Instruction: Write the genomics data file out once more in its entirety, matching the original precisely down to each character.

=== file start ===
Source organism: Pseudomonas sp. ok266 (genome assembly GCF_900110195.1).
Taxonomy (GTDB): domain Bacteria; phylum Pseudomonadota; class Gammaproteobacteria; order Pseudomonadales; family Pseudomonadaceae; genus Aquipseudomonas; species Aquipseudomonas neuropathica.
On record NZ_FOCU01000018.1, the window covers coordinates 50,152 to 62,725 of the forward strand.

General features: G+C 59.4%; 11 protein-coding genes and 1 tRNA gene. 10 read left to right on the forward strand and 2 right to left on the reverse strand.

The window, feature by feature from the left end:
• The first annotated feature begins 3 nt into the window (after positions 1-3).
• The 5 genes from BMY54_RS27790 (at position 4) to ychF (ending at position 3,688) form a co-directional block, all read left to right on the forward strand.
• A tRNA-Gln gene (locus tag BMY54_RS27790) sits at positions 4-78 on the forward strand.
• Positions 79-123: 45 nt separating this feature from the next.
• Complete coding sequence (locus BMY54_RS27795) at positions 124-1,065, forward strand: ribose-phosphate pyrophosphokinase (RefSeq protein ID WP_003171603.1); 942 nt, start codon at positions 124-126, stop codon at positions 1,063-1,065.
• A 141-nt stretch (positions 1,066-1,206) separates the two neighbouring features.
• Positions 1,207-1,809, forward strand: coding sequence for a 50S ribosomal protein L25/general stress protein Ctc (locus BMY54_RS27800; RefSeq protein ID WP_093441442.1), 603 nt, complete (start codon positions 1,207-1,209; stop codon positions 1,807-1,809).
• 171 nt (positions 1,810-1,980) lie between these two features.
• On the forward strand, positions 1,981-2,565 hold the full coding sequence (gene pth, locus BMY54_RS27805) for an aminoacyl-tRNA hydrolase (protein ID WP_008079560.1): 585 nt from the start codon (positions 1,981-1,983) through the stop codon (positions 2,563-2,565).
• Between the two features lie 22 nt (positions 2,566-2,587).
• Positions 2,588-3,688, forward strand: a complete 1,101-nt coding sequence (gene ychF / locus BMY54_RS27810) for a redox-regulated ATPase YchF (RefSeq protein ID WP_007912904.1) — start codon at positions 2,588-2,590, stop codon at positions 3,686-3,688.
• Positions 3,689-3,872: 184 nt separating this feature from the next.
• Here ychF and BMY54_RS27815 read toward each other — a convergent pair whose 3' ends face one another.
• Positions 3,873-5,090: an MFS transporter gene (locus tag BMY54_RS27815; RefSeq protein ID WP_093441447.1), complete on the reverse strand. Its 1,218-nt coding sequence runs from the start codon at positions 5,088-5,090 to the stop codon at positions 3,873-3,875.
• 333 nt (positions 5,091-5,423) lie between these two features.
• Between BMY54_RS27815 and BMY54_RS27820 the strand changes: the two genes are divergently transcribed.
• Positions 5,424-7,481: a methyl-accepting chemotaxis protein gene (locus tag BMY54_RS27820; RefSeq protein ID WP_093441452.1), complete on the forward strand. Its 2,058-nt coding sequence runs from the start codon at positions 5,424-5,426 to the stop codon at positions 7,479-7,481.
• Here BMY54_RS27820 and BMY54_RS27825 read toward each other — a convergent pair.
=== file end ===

Source organism: Pseudomonas sp. ok266 (genome assembly GCF_900110195.1).
Taxonomy (GTDB): domain Bacteria; phylum Pseudomonadota; class Gammaproteobacteria; order Pseudomonadales; family Pseudomonadaceae; genus Aquipseudomonas; species Aquipseudomonas neuropathica.
On record NZ_FOCU01000018.1, the window covers coordinates 50,152 to 62,725 of the forward strand.

General features: G+C 59.4%; 11 protein-coding genes and 1 tRNA gene. 10 read left to right on the forward strand and 2 right to left on the reverse strand.

The window, feature by feature from the left end:
• The first annotated feature begins 3 nt into the window (after positions 1-3).
• The 5 genes from BMY54_RS27790 (at position 4) to ychF (ending at position 3,688) form a co-directional block, all read left to right on the forward strand.
• A tRNA-Gln gene (locus tag BMY54_RS27790) sits at positions 4-78 on the forward strand.
• Positions 79-123: 45 nt separating this feature from the next.
• Complete coding sequence (locus BMY54_RS27795) at positions 124-1,065, forward strand: ribose-phosphate pyrophosphokinase (RefSeq protein ID WP_003171603.1); 942 nt, start codon at positions 124-126, stop codon at positions 1,063-1,065.
• A 141-nt stretch (positions 1,066-1,206) separates the two neighbouring features.
• Positions 1,207-1,809, forward strand: coding sequence for a 50S ribosomal protein L25/general stress protein Ctc (locus BMY54_RS27800; RefSeq protein ID WP_093441442.1), 603 nt, complete (start codon positions 1,207-1,209; stop codon positions 1,807-1,809).
• 171 nt (positions 1,810-1,980) lie between these two features.
• On the forward strand, positions 1,981-2,565 hold the full coding sequence (gene pth, locus BMY54_RS27805) for an aminoacyl-tRNA hydrolase (protein ID WP_008079560.1): 585 nt from the start codon (positions 1,981-1,983) through the stop codon (positions 2,563-2,565).
• Between the two features lie 22 nt (positions 2,566-2,587).
• Positions 2,588-3,688, forward strand: a complete 1,101-nt coding sequence (gene ychF / locus BMY54_RS27810) for a redox-regulated ATPase YchF (RefSeq protein ID WP_007912904.1) — start codon at positions 2,588-2,590, stop codon at positions 3,686-3,688.
• Positions 3,689-3,872: 184 nt separating this feature from the next.
• Here ychF and BMY54_RS27815 read toward each other — a convergent pair whose 3' ends face one another.
• Positions 3,873-5,090: an MFS transporter gene (locus tag BMY54_RS27815; RefSeq protein ID WP_093441447.1), complete on the reverse strand. Its 1,218-nt coding sequence runs from the start codon at positions 5,088-5,090 to the stop codon at positions 3,873-3,875.
• 333 nt (positions 5,091-5,423) lie between these two features.
• Between BMY54_RS27815 and BMY54_RS27820 the strand changes: the two genes are divergently transcribed.
• Positions 5,424-7,481: a methyl-accepting chemotaxis protein gene (locus tag BMY54_RS27820; RefSeq protein ID WP_093441452.1), complete on the forward strand. Its 2,058-nt coding sequence runs from the start codon at positions 5,424-5,426 to the stop codon at positions 7,479-7,481.
• Here BMY54_RS27820 and BMY54_RS27825 read toward each other — a convergent pair.